While knowing the top EVs with the best trade-in values is helpful, many facets of today’s car business can change these details.

Marketplace Volatility

The car market in the U.S. has yet to return to pre-pandemic conditions. In the U.S., consumers bought almost 14 million new vehicles in 2022, a 7.8% decrease from 2021. That compares to sales figures from the previous decade when moving 16 million to 17 million new cars was considered a successful year. 

In other words, new car supplies remain tight, which makes used cars (and trade-ins) more valuable. That’s good news for those with a trade-in but not for used car shoppers. 

According to CarGurus, the average retail price for a used car in mid-January 2023 was $28,785, a significant decline from the record $31,775 in July 2022. But, the typical used car buyer in early March 2020 (before COVID-19 hit the U.S.) only shelled out $21,113. 

There’s plenty of room for used car prices (and trade-in values) to fall, but no one can say if this will continue to happen and by how much. 


The Tesla Effect

Mentioning electric vehicles without a reference to Tesla is hard to do. The EV giant gets credit for accelerating the electric vehicle revolution by introducing the stylish Model S sedan in 2012 (Tesla also previously produced a few thousand electric roadsters). Over the years, the company introduced the more affordable Model 3 sedan and Model Y SUV and raised prices in response to significant demand. Moves that helped keep Tesla trade-in values strong.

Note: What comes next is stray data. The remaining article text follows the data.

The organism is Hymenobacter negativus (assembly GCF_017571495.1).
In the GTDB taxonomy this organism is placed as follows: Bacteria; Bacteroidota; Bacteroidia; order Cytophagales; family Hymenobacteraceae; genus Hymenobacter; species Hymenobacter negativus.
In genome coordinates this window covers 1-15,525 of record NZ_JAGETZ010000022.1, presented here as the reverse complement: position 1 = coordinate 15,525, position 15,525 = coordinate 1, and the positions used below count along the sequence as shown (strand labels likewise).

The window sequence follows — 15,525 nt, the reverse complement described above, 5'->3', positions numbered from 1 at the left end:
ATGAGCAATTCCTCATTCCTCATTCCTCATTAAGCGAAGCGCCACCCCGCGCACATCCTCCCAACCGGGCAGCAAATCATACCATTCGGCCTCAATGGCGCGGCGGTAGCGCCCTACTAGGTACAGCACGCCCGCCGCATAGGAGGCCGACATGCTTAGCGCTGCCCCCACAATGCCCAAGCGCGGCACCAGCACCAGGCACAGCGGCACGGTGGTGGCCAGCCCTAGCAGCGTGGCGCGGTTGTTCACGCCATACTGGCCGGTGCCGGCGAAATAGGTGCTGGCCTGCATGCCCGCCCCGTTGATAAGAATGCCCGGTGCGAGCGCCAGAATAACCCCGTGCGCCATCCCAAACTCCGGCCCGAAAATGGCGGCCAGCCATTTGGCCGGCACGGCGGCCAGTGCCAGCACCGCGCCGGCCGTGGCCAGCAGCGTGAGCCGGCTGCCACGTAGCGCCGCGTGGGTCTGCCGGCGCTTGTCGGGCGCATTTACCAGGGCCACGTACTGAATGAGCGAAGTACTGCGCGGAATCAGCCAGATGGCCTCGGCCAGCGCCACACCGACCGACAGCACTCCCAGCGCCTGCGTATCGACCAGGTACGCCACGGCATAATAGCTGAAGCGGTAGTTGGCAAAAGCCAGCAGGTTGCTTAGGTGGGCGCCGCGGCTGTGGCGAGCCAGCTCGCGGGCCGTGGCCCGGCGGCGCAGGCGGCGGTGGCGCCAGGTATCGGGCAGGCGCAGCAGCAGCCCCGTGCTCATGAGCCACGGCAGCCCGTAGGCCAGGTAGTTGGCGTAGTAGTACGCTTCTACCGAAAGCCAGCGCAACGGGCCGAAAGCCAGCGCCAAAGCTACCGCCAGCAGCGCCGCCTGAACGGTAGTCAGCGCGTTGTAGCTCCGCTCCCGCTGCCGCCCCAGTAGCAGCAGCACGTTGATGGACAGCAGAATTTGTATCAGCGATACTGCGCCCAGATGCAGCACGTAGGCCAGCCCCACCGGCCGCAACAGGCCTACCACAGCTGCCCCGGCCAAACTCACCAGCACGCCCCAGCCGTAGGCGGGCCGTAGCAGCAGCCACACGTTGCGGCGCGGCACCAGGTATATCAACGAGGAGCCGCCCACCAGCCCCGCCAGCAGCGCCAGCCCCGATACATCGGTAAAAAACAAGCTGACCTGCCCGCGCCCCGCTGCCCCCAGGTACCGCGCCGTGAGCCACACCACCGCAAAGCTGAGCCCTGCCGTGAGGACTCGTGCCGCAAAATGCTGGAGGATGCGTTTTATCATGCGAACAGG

But times change; Tesla’s dominance is declining. The company once held almost 80% of the EV market in 2020. That slid to about 65% two years later as major automakers, like Ford, General Motors, and Volkswagen, offer competitive EVs. 

In early January 2023, Tesla announced significant price cuts, up to 20%, in response to slower sales and a sinking stock valuation. This repricing also makes some Tesla models eligible for new federal EV tax credits (see below). It remains to be seen how the revised selling prices for new Teslas will change trade-in values, but it’s a safe bet it won’t be in an upward direction. At the same time, used Teslas with worse depreciation could impact the valuations of other EV trade-ins. 

Tax Rebates

Adding another wrinkle to EV trade-in values is the rollout of revamped federal electric vehicle tax credits under the recently-passed Inflation Reduction Act. Qualifying new EVs (which involves a complex formula of manufacturing location and material sourcing) are eligible for up to a $7,500 federal tax rebate which can be applied towards the purchase price at the dealer (the old way involved filing a tax return and waiting for the credit). 

For the first time, used EVs are eligible for a 30% tax rebate of up to $4,000 (on second-hand electrics at least two years old and selling for under $25,000). It all adds up to a great deal of uncertainty about how these subsidies will affect EV valuations.

This story originally appeared on CoPilot and has been independently reviewed to meet journalistic standards.

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